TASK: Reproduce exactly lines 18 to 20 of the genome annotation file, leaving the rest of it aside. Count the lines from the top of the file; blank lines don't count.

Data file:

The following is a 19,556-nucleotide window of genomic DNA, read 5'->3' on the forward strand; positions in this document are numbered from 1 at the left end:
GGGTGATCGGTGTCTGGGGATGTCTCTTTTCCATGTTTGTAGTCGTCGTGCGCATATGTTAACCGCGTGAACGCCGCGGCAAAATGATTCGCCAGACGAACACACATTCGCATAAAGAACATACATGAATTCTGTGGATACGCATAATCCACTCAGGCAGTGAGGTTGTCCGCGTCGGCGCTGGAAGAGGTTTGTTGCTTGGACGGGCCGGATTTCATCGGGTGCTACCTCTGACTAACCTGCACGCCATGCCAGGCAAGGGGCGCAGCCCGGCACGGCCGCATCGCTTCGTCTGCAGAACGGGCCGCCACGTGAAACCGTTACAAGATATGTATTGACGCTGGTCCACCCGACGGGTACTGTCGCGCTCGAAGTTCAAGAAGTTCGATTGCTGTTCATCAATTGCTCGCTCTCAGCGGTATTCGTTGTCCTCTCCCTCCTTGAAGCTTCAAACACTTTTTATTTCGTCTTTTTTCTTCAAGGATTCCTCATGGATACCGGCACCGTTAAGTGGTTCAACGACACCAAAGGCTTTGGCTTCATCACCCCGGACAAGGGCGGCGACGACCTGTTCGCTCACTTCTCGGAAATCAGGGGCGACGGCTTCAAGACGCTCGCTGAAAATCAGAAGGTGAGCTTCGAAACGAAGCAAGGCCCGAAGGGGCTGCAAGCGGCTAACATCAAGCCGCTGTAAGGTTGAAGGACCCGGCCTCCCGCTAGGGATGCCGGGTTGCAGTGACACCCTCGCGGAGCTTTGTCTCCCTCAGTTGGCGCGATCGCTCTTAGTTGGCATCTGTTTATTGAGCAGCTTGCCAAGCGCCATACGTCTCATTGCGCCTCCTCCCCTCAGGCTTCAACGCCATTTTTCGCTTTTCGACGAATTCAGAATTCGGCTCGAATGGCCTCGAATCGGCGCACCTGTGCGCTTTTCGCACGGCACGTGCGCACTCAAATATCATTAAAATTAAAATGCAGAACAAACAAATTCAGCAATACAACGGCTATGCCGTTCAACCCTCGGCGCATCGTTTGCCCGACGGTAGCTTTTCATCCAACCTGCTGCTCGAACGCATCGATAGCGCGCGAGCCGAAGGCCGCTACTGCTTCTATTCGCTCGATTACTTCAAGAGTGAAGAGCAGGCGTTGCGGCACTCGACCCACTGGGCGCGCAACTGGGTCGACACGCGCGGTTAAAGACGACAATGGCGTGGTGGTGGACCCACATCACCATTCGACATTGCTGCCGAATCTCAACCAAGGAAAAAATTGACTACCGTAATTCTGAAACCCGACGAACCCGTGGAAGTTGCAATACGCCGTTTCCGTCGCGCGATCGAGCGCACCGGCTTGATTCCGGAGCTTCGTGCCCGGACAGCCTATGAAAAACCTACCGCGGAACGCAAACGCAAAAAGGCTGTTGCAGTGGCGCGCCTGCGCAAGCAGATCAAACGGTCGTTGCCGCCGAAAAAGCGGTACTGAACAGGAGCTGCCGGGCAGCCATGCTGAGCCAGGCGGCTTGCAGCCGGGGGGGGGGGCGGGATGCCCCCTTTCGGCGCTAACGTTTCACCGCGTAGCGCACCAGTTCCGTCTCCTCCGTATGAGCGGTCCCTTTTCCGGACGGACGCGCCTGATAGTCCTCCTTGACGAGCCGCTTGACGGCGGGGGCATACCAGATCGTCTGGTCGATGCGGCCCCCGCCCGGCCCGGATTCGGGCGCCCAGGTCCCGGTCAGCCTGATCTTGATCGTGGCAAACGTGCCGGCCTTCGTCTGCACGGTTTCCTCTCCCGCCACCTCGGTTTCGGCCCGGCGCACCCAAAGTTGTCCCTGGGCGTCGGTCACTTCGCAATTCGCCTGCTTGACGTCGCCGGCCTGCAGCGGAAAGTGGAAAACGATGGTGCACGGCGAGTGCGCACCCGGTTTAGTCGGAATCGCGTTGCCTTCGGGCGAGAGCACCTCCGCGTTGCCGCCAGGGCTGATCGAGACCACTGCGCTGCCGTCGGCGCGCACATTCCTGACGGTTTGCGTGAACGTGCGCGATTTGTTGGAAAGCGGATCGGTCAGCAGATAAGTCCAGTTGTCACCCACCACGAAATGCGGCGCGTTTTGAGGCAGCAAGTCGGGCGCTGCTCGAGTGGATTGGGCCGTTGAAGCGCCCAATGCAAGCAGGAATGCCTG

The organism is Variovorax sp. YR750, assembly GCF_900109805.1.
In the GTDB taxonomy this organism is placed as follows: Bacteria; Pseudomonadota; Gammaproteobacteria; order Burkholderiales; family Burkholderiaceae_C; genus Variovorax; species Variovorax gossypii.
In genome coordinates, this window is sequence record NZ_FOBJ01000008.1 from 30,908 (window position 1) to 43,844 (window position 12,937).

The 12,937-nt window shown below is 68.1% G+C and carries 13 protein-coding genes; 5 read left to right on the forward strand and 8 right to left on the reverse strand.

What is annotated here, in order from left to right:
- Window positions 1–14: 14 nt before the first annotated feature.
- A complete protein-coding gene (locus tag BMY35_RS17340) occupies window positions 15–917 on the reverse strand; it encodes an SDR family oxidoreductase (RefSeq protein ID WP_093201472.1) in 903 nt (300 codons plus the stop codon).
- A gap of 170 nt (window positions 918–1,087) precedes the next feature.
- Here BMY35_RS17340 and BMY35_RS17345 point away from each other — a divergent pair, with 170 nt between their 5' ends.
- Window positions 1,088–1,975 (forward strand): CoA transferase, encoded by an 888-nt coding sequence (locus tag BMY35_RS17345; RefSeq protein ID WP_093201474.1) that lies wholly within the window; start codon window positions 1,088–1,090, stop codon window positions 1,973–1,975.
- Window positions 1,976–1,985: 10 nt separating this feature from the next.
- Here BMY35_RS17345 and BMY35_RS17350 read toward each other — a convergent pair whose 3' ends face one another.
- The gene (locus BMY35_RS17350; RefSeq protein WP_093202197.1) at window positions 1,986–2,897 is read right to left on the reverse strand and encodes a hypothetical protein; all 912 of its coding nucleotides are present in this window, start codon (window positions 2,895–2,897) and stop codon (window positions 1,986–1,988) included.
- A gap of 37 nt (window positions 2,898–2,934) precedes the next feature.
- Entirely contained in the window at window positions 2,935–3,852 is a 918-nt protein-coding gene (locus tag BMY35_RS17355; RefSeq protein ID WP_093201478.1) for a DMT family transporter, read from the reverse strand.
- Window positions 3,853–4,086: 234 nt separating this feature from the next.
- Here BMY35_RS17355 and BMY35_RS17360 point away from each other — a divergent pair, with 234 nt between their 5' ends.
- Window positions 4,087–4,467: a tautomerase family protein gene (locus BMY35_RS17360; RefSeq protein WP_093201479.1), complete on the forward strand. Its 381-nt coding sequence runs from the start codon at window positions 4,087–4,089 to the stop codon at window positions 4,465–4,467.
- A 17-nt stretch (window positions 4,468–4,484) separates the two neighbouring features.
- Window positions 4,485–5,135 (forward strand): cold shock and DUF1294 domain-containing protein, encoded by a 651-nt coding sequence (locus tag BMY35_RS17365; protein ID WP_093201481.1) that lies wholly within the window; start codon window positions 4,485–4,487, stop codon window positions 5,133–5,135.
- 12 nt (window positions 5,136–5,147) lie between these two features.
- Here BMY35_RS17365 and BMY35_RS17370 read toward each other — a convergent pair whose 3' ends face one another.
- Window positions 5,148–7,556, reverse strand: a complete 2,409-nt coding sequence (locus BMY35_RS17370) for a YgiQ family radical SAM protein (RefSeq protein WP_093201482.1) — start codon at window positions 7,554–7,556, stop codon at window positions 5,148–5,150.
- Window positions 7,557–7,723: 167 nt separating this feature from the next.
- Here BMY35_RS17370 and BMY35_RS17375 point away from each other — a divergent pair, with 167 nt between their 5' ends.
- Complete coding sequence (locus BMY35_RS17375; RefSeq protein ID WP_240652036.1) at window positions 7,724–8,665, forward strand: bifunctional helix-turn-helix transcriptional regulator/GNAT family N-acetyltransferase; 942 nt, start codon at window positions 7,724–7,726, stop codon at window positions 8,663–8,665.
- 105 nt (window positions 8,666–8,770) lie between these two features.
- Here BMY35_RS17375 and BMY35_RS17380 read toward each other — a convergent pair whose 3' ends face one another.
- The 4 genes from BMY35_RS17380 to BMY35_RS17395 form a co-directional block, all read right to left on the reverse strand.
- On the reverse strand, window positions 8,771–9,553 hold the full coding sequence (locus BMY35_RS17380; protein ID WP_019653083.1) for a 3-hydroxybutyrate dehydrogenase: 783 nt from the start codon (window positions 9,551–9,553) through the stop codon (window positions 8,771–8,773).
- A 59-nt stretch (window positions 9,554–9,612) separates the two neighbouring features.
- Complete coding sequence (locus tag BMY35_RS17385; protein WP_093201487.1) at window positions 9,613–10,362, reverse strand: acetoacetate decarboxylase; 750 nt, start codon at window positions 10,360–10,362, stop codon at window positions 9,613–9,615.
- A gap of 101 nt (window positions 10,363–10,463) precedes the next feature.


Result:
- Window positions 3,853–4,086: 234 nt separating this feature from the next.
- Here BMY35_RS17355 and BMY35_RS17360 point away from each other — a divergent pair, with 234 nt between their 5' ends.
- Window positions 4,087–4,467: a tautomerase family protein gene (locus BMY35_RS17360; RefSeq protein WP_093201479.1), complete on the forward strand. Its 381-nt coding sequence runs from the start codon at window positions 4,087–4,089 to the stop codon at window positions 4,465–4,467.